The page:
6 months ago
Admissions Advice

can i will be a student of Massachusetts Institute of Technology after finishing my school

im a student of school . i wanted to admit myself into Massachusetts Institute of Technology. after finishing my school

how can i will be a student of Massachusetts Institute of Technology after finishing my school

@DebaterMAX6 months ago

Uhh by applying???

@DebaterMAX6 months ago

Do you have a specific question about the process?

@DebaterMAX6 months ago [edited]

Sorry double posted

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Accepted Answer
6 months ago

MIT is a Top 20 school. This means there are a lot of candidates, but not a lot of spots. What you need to focus on if you want even a shot at attending are stuff like grades, class rank, SAT scores, class rigor, and etc. You need to be nearly perfect there in order to not immediately have your application just thrown away. But the thing that marks the difference between admitted applicants and rejected ones with similar backgrounds are activities, awards, letters of recommendation, and demographics.

1.) Activities fall into a variety of stuff. It can range from competitions to community service to your own initiatives. When I was in my sophomore, I read a really, really good book by Cal Newport called "How to be a High School Super Star." He basically explains you should do things not a lot of other students can do, such as original research or win a National contest. When applying to schools with an acceptance rate like MIT's. You need a lot of your activity list to be full of this sort of prestige. Very few students have done it, so you doing it makes your application stand out. You need to show MIT they will be missing out on "one of the best" if they reject you. Awards fall into a very similar area with this.

2.) Letters of Recommendation are a thing you need to approach like essays. They are something meant to show off who you are. You need to approach them very carefully. For one, choose someone who has known you for several years. They can better tell admissions officers of your growth as a student, your personality and etc. Try to choose a teacher who has helped you constantly throughout your high school career, whether it be through personal projects or competition. DO NOT CHOOSE ONE WHO YOU ONLY SAW THROUGH CLASS. I'll be honest, how I am during class and in general, are two different people. I don't curse in class, or cause that much of a ruckus during class. Try to pick a teacher who knows you genuinely and try to get a recommendation letter from someone outside of school. I do NOT mean your parents or doctor or therapist. Someone who leads an activity you were a part of or who helped you with a community service project.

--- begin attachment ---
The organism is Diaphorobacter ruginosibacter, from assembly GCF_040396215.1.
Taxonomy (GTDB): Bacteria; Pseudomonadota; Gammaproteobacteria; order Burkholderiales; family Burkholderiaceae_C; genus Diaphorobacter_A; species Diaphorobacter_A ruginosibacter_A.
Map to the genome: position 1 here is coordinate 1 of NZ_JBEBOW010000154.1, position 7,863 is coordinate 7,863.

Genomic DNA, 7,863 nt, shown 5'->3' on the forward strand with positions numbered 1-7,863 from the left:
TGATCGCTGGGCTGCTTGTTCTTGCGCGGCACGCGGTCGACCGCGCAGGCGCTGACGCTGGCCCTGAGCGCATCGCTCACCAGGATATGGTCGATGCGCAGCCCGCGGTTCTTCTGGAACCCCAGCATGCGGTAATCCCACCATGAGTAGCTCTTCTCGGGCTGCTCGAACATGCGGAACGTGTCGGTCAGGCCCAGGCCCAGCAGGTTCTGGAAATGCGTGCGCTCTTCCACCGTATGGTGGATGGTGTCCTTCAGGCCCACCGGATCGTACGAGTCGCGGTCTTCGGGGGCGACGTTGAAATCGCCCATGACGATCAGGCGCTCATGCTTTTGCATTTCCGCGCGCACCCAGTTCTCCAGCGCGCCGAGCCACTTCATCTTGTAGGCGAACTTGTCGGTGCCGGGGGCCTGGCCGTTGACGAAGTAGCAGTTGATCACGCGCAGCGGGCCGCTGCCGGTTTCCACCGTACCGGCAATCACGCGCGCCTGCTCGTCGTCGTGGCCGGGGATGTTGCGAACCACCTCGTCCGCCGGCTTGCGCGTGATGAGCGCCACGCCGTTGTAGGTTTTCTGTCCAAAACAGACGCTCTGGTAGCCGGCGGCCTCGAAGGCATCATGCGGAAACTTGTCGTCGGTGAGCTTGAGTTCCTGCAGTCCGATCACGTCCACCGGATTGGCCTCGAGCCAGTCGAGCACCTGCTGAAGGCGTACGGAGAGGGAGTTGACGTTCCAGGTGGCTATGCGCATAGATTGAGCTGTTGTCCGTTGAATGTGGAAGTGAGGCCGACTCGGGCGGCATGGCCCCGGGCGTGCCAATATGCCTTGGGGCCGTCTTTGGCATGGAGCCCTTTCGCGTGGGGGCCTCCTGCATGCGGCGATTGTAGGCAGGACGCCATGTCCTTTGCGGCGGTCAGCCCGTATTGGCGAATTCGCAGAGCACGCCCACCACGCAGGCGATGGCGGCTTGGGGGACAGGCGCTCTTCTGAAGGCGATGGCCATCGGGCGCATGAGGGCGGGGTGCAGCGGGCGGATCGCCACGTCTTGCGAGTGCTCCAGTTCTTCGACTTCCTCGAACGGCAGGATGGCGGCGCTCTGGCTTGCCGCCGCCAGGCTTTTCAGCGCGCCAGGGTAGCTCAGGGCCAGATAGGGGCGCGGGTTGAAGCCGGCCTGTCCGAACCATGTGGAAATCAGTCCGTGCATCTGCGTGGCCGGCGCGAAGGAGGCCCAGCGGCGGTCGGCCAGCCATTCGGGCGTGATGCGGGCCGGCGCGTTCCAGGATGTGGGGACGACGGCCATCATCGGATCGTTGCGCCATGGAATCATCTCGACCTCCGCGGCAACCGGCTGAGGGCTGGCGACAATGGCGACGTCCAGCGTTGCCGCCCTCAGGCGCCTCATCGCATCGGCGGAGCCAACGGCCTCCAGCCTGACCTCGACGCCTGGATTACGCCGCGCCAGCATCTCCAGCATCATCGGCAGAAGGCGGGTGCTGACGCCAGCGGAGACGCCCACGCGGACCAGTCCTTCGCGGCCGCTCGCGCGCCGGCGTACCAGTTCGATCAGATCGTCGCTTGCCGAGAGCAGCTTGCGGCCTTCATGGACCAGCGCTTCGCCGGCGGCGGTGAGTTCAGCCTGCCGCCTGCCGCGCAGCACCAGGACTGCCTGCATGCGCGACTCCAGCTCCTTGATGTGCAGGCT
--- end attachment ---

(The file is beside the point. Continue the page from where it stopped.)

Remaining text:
3.) Demographics. In "Who Gets In and Why", the author describes serving on the admission's board of several colleges. In the introduction, he tells the story of two students who both had pretty similar backgrounds. The only notable difference? One was the child of a professor who worked there, the other one was not. The one who got in? The professor's kid. Institutions of higher learning have their own goals, whether it be to improve diversity or to admit the kid of a donor because of money. This is the one thing you cannot control but I'm including it because there is a part you can control. You can control your major. Keep an eye out at any college you are interested in and see if they have new buildings coming in, or a new department. They will want people to fill those seats in that major. For example, I want to work in Journalism. There are a lot of ways to go around this beyond just majoring in "Journalism". I could major in English or Literature, or any area that will relate to my future career. This flexibility allows me to cater my portfolio to a college's needs and I recommend you do the same. Think about your major and alternate ways you could get to where you could the career you want. Not every college will have your exact major, but most will have other things (in my case, English).


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